Given man's mobility and restlessness such occurrences are probably inevitable. At least this time the assertion that "this introduction could solve that problem" was accompanied by a note that careful monitoring would be required. So there's some effort being made to anticipate and mitigate the potential negative consequences of their solutions, but I suspect that effort could be both more strenuous and more anticipatory.

Uhh, goats? (1)

Hadlock (143607) | more than 2 years ago | (#38901415)

I mean, Elephants are f***ing awesome and all, big, giant things that knock over trees when they get mad, but goats are well proven to eat grass and other things (like briers) that most animals won't touch. They handle dry, arid climates well, and provide other useful things like, Milk, Cheese, Meat, and Pelts. If you pick angora goats you get fancy wool from them as well.
 
Granted, you don't have the cool factor of big-ass elephants running around loose Down Under, but goats reproduce a lot faster and (I'm pretty sure) eat a higher percentage of their body weight in plant matter than elephants do. Humans also have a couple thousand years more experience dealing with goats.
 
Some links to persue:
 
 

Re:Uhh, goats? (1)

JasterBobaMereel (1102861) | more than 2 years ago | (#38901463)

The thing Australia is lacking that goats need is water ...

The Elephants are few enough in number that it can be supplied, and they can be managed to only eat the invasive species, goats eat everything ...

Re:Uhh, goats? (1)

Hadlock (143607) | more than 2 years ago | (#38901543)

How do you train a 12 ton animal to only eat what you want it to?
 
Waiting for some really good ex-wife jokes, slashdot, please don't dissapoint

Re:Uhh, goats? (0)

Anonymous Coward | more than 2 years ago | (#38901525)

There are so few people out there that this shouldn't be a problem. Seriously - very very very few.

Re:Uhh, goats? (3, Informative)

Alicat1194 (970019) | more than 2 years ago | (#38901585)

I mean, Elephants are f***ing awesome and all, big, giant things that knock over trees when they get mad, but goats are well proven to eat grass and other things (like briers) that most animals won't touch. They handle dry, arid climates well, and provide other useful things like, Milk, Cheese, Meat, and Pelts. If you pick angora goats you get fancy wool from them as well.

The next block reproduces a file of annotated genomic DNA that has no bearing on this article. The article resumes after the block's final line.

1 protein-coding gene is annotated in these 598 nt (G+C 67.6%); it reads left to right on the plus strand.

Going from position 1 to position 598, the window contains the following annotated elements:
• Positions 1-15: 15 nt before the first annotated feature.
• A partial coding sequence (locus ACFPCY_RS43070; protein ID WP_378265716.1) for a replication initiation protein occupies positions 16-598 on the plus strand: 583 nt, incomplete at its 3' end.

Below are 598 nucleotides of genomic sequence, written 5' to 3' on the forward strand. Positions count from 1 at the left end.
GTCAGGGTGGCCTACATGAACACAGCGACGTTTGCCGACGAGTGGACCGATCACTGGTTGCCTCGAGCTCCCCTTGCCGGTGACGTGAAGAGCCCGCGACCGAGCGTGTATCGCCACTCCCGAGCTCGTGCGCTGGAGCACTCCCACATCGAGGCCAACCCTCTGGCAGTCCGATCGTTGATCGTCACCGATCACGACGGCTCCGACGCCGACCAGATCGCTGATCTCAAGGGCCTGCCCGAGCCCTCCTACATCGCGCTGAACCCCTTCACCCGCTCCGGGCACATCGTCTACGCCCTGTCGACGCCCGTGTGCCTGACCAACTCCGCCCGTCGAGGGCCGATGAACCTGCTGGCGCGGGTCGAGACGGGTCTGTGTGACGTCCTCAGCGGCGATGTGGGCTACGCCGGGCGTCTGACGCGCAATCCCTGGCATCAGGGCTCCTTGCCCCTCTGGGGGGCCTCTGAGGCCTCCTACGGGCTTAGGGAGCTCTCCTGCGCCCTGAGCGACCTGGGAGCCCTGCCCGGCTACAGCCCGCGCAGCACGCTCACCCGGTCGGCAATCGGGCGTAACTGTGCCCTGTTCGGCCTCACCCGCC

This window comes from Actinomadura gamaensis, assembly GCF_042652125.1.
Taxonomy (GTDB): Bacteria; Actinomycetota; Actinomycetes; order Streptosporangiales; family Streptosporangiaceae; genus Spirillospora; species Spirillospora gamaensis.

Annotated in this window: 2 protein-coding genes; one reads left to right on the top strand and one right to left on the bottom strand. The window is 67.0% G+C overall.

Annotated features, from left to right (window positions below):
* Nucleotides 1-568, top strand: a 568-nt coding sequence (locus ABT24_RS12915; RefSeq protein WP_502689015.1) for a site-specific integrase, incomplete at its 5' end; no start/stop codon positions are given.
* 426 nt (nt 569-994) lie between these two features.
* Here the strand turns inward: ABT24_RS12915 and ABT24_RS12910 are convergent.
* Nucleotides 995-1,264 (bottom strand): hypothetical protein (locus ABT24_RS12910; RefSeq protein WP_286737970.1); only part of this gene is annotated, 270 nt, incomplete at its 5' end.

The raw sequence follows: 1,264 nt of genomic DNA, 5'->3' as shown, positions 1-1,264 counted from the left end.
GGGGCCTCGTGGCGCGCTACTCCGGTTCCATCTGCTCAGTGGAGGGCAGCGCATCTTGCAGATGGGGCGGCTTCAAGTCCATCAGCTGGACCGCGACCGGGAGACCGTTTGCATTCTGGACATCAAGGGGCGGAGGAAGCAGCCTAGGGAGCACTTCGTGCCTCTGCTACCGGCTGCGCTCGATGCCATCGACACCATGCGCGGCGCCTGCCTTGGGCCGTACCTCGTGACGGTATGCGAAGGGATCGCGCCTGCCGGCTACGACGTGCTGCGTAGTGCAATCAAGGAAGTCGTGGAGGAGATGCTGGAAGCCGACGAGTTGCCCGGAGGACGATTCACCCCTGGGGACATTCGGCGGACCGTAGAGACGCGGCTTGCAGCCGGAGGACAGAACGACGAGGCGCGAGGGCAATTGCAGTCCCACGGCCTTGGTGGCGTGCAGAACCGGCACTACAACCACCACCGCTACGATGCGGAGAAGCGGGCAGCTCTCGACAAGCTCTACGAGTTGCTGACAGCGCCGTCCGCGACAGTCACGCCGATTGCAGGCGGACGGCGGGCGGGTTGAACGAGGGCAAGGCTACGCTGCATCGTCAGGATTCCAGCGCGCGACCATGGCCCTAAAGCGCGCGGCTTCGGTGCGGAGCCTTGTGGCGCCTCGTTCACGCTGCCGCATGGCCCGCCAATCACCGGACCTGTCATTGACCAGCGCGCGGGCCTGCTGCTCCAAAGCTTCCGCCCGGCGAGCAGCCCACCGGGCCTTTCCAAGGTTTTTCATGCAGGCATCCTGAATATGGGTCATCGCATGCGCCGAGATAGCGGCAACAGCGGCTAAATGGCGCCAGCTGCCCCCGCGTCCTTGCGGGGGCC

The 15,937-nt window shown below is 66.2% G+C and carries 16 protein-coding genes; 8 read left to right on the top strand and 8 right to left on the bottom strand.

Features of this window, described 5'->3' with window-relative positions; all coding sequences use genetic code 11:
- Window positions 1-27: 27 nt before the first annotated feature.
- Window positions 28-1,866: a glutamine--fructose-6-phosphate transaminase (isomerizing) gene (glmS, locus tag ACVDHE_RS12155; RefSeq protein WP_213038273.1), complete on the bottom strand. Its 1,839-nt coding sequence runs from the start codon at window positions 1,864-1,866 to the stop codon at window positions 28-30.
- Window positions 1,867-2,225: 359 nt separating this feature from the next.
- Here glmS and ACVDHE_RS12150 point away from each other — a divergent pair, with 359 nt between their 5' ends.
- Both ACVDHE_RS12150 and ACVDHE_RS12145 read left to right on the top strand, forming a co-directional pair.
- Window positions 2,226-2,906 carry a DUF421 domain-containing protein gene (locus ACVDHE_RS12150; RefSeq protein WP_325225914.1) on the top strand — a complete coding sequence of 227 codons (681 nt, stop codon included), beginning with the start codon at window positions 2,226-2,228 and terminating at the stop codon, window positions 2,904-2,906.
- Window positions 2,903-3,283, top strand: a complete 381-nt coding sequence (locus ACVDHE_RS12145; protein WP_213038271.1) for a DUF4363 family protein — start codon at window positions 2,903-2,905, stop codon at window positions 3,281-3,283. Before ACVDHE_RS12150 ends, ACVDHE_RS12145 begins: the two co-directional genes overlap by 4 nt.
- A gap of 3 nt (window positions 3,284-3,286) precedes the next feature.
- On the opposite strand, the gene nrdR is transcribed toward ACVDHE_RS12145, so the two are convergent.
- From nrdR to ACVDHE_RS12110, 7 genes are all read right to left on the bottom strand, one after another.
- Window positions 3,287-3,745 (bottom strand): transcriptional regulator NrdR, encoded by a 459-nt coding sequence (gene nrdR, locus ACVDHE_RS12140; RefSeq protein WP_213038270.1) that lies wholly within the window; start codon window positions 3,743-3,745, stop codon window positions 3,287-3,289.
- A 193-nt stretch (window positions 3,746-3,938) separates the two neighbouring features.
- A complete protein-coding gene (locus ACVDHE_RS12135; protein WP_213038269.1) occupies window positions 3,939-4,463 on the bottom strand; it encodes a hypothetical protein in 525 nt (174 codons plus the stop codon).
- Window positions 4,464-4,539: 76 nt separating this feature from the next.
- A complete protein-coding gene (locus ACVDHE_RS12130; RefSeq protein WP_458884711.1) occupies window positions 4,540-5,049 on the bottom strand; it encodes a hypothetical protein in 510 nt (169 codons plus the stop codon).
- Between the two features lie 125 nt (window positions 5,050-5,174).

Been there, done that they went feral : http://en.wikipedia.org/wiki/Feral_goats_in_Australia [wikipedia.org] . Though some farmers to make a fair living off mustering the ferals and then selling them for pelts and meat.

Last chance for black rhino? (0)

Anonymous Coward | more than 2 years ago | (#38901431)

Just speculating but... would Australian law enforcement (and cultural attitudes) be more conducive to the prevention of poaching? If so, then it might be a good location for an animal refuge for some critically endangered species.

Rhinos! (0)

Anonymous Coward | more than 2 years ago | (#38901439)

Elephants are very far from endangered in Southern Africa. There are way too many of them, to the extent that their numbers have to be actively controlled by culling entire herds. Elephants are dangerous and cause huge amounts of damage.

On the other hand, black rhinos are being poached at an alarming rate, and they are on the brink of destruction. Australia is probably a much, much safer place for them -- so the Aussies should import as many of them as possible!

Somehow I know David Bowman... (1)

Anonymous Coward | more than 2 years ago | (#38901457)

Didn't he fly to Jupiter together with an psychopatic supercomputer?

I'm dissapointed in the commenters so far... (1)

MrMonty (366322) | more than 2 years ago | (#38901477)

Whenever he asked a cow or native marsupial about eating the grass, they replied:

"I'm sorry, Dave. I'm afraid I can't do that."

Good luck (0)

Anonymous Coward | more than 2 years ago | (#38901521)

Good luck getting a Rhino population in Oz, that close to Chinese borders they'd be shot and de-horned before they've made it out of the container.

Most obvious question... (0)

Anonymous Coward | more than 2 years ago | (#38901529)

Can that grass be smoked? :o

Obligatory... (0)

Anonymous Coward | more than 2 years ago | (#38901603)

As an inhabitant of the Australian sub-continent, I for one welcome our new elephant overlords!

Why can't they just burn the grass? (1)

JTsyo (1338447) | more than 2 years ago | (#38901605)

oh wait...